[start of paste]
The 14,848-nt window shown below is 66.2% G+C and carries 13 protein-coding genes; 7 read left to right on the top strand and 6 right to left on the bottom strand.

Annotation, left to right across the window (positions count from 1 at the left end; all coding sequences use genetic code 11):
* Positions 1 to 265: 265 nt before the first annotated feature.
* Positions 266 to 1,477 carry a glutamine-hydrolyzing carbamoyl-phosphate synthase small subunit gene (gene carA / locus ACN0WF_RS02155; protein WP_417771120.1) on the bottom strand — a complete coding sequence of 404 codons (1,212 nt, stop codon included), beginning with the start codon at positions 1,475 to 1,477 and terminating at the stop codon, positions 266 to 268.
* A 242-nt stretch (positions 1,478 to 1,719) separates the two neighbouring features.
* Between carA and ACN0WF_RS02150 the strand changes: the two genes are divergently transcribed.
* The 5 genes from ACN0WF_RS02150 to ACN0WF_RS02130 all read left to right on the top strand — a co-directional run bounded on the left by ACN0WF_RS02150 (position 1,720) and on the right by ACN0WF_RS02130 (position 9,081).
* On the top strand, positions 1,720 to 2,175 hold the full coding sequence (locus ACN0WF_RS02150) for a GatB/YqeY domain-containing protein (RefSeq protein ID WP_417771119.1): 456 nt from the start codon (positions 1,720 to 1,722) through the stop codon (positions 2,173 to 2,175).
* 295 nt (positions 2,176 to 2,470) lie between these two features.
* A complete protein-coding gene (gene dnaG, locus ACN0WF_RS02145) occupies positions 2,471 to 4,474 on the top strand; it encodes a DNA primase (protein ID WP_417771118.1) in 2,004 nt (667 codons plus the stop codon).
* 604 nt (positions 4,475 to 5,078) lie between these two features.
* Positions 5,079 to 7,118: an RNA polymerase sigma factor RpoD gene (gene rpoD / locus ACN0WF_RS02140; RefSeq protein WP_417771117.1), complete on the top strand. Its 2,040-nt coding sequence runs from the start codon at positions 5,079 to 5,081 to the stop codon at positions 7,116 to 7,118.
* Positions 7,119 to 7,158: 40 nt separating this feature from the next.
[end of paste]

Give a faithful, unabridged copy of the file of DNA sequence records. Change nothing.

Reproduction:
The 14,848-nt window shown below is 66.2% G+C and carries 13 protein-coding genes; 7 read left to right on the top strand and 6 right to left on the bottom strand.

Annotation, left to right across the window (positions count from 1 at the left end; all coding sequences use genetic code 11):
* Positions 1 to 265: 265 nt before the first annotated feature.
* Positions 266 to 1,477 carry a glutamine-hydrolyzing carbamoyl-phosphate synthase small subunit gene (gene carA / locus ACN0WF_RS02155; protein WP_417771120.1) on the bottom strand — a complete coding sequence of 404 codons (1,212 nt, stop codon included), beginning with the start codon at positions 1,475 to 1,477 and terminating at the stop codon, positions 266 to 268.
* A 242-nt stretch (positions 1,478 to 1,719) separates the two neighbouring features.
* Between carA and ACN0WF_RS02150 the strand changes: the two genes are divergently transcribed.
* The 5 genes from ACN0WF_RS02150 to ACN0WF_RS02130 all read left to right on the top strand — a co-directional run bounded on the left by ACN0WF_RS02150 (position 1,720) and on the right by ACN0WF_RS02130 (position 9,081).
* On the top strand, positions 1,720 to 2,175 hold the full coding sequence (locus ACN0WF_RS02150) for a GatB/YqeY domain-containing protein (RefSeq protein ID WP_417771119.1): 456 nt from the start codon (positions 1,720 to 1,722) through the stop codon (positions 2,173 to 2,175).
* 295 nt (positions 2,176 to 2,470) lie between these two features.
* A complete protein-coding gene (gene dnaG, locus ACN0WF_RS02145) occupies positions 2,471 to 4,474 on the top strand; it encodes a DNA primase (protein ID WP_417771118.1) in 2,004 nt (667 codons plus the stop codon).
* 604 nt (positions 4,475 to 5,078) lie between these two features.
* Positions 5,079 to 7,118: an RNA polymerase sigma factor RpoD gene (gene rpoD / locus ACN0WF_RS02140; RefSeq protein WP_417771117.1), complete on the top strand. Its 2,040-nt coding sequence runs from the start codon at positions 5,079 to 5,081 to the stop codon at positions 7,116 to 7,118.
* Positions 7,119 to 7,158: 40 nt separating this feature from the next.